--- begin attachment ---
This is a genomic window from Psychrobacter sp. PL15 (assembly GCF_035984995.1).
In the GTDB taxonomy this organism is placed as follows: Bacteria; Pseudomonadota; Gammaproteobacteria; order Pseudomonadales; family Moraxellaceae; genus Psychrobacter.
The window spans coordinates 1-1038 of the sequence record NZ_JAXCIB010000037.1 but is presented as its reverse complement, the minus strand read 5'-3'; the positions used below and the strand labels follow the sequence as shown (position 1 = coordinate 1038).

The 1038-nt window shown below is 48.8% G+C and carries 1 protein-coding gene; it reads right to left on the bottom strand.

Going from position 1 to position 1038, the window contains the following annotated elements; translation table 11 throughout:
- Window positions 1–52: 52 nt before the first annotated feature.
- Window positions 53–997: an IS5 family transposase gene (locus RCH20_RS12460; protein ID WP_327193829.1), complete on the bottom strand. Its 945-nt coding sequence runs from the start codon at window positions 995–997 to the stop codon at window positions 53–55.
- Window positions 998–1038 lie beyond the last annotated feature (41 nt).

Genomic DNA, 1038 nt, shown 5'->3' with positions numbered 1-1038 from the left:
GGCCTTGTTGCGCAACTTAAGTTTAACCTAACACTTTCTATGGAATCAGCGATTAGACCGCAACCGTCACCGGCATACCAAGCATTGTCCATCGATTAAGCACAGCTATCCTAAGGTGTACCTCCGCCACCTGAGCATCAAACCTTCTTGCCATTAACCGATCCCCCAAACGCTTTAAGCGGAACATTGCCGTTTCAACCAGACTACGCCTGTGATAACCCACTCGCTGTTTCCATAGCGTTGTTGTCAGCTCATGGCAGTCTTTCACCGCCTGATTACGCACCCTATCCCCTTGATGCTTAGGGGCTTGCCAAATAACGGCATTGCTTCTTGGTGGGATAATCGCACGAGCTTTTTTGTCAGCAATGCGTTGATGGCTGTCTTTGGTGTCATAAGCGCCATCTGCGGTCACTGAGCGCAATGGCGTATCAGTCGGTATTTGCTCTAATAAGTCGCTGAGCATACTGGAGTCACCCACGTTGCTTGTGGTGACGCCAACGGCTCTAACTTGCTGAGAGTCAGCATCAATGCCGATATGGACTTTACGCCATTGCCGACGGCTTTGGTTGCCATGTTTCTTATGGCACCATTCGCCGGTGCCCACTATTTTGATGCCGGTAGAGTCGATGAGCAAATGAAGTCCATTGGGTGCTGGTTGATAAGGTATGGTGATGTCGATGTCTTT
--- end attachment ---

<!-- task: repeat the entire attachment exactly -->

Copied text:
This is a genomic window from Psychrobacter sp. PL15 (assembly GCF_035984995.1).
In the GTDB taxonomy this organism is placed as follows: Bacteria; Pseudomonadota; Gammaproteobacteria; order Pseudomonadales; family Moraxellaceae; genus Psychrobacter.
The window spans coordinates 1-1038 of the sequence record NZ_JAXCIB010000037.1 but is presented as its reverse complement, the minus strand read 5'-3'; the positions used below and the strand labels follow the sequence as shown (position 1 = coordinate 1038).

The 1038-nt window shown below is 48.8% G+C and carries 1 protein-coding gene; it reads right to left on the bottom strand.

Going from position 1 to position 1038, the window contains the following annotated elements; translation table 11 throughout:
- Window positions 1–52: 52 nt before the first annotated feature.
- Window positions 53–997: an IS5 family transposase gene (locus RCH20_RS12460; protein ID WP_327193829.1), complete on the bottom strand. Its 945-nt coding sequence runs from the start codon at window positions 995–997 to the stop codon at window positions 53–55.
- Window positions 998–1038 lie beyond the last annotated feature (41 nt).

Genomic DNA, 1038 nt, shown 5'->3' with positions numbered 1-1038 from the left:
GGCCTTGTTGCGCAACTTAAGTTTAACCTAACACTTTCTATGGAATCAGCGATTAGACCGCAACCGTCACCGGCATACCAAGCATTGTCCATCGATTAAGCACAGCTATCCTAAGGTGTACCTCCGCCACCTGAGCATCAAACCTTCTTGCCATTAACCGATCCCCCAAACGCTTTAAGCGGAACATTGCCGTTTCAACCAGACTACGCCTGTGATAACCCACTCGCTGTTTCCATAGCGTTGTTGTCAGCTCATGGCAGTCTTTCACCGCCTGATTACGCACCCTATCCCCTTGATGCTTAGGGGCTTGCCAAATAACGGCATTGCTTCTTGGTGGGATAATCGCACGAGCTTTTTTGTCAGCAATGCGTTGATGGCTGTCTTTGGTGTCATAAGCGCCATCTGCGGTCACTGAGCGCAATGGCGTATCAGTCGGTATTTGCTCTAATAAGTCGCTGAGCATACTGGAGTCACCCACGTTGCTTGTGGTGACGCCAACGGCTCTAACTTGCTGAGAGTCAGCATCAATGCCGATATGGACTTTACGCCATTGCCGACGGCTTTGGTTGCCATGTTTCTTATGGCACCATTCGCCGGTGCCCACTATTTTGATGCCGGTAGAGTCGATGAGCAAATGAAGTCCATTGGGTGCTGGTTGATAAGGTATGGTGATGTCGATGTCTTT